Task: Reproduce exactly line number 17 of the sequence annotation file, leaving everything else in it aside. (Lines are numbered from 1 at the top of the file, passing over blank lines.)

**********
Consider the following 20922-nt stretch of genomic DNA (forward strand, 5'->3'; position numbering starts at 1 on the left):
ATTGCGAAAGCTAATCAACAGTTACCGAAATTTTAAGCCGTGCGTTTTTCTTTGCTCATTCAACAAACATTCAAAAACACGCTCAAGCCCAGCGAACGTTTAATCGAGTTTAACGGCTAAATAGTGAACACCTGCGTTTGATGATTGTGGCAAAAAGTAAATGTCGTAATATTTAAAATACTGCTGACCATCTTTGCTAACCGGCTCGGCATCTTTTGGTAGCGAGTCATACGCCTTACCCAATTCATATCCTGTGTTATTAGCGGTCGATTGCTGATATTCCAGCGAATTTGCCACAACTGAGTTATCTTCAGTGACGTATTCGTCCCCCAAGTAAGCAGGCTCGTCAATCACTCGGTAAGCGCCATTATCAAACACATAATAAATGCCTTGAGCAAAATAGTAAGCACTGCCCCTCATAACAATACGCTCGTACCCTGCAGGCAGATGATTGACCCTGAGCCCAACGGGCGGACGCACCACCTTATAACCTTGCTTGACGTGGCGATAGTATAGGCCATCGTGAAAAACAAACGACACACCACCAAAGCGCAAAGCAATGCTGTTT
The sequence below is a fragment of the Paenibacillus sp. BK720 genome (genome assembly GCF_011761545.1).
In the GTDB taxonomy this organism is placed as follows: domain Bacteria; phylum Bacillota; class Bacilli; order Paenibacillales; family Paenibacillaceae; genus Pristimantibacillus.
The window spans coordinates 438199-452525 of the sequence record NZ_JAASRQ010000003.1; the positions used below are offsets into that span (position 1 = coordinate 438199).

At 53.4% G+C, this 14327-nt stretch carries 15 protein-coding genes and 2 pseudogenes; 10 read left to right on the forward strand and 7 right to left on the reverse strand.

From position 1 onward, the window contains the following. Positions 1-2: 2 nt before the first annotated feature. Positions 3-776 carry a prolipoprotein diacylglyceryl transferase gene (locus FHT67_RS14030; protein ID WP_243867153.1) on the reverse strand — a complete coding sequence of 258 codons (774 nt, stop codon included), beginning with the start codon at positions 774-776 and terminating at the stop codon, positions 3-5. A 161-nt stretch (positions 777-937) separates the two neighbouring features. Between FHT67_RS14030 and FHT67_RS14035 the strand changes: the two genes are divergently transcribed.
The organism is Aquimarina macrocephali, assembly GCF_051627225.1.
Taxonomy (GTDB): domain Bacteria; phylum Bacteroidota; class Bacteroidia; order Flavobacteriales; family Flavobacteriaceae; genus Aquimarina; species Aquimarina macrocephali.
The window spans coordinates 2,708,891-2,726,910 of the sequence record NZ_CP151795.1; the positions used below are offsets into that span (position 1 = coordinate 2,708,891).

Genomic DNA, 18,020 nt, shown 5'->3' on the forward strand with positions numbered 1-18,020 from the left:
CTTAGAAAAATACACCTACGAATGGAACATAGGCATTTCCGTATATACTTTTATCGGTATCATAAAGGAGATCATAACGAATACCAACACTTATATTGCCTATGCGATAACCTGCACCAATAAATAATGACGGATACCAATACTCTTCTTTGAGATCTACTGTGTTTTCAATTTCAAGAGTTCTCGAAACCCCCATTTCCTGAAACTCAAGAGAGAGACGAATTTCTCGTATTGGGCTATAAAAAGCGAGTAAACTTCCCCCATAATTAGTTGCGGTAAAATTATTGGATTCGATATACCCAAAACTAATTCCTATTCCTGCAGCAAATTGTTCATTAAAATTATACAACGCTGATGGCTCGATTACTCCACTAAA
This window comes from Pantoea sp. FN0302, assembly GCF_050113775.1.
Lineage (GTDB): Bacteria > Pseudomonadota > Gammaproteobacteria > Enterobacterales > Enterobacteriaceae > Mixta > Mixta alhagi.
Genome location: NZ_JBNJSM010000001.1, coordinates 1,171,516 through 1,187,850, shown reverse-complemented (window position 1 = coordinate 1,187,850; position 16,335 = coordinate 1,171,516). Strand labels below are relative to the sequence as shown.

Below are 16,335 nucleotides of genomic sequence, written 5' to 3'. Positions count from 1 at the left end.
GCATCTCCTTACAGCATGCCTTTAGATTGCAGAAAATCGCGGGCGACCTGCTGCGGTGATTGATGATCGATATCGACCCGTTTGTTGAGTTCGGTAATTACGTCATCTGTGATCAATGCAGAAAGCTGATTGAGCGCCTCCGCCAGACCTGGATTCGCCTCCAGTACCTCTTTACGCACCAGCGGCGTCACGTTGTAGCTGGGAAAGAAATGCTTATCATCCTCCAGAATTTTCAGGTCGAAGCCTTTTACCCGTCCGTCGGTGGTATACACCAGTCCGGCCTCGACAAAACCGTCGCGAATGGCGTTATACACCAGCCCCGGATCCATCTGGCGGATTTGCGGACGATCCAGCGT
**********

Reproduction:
GCATCTCCTTACAGCATGCCTTTAGATTGCAGAAAATCGCGGGCGACCTGCTGCGGTGATTGATGATCGATATCGACCCGTTTGTTGAGTTCGGTAATTACGTCATCTGTGATCAATGCAGAAAGCTGATTGAGCGCCTCCGCCAGACCTGGATTCGCCTCCAGTACCTCTTTACGCACCAGCGGCGTCACGTTGTAGCTGGGAAAGAAATGCTTATCATCCTCCAGAATTTTCAGGTCGAAGCCTTTTACCCGTCCGTCGGTGGTATACACCAGTCCGGCCTCGACAAAACCGTCGCGAATGGCGTTATACACCAGCCCCGGATCCATCTGGCGGATTTGCGGACGATCCAGCGT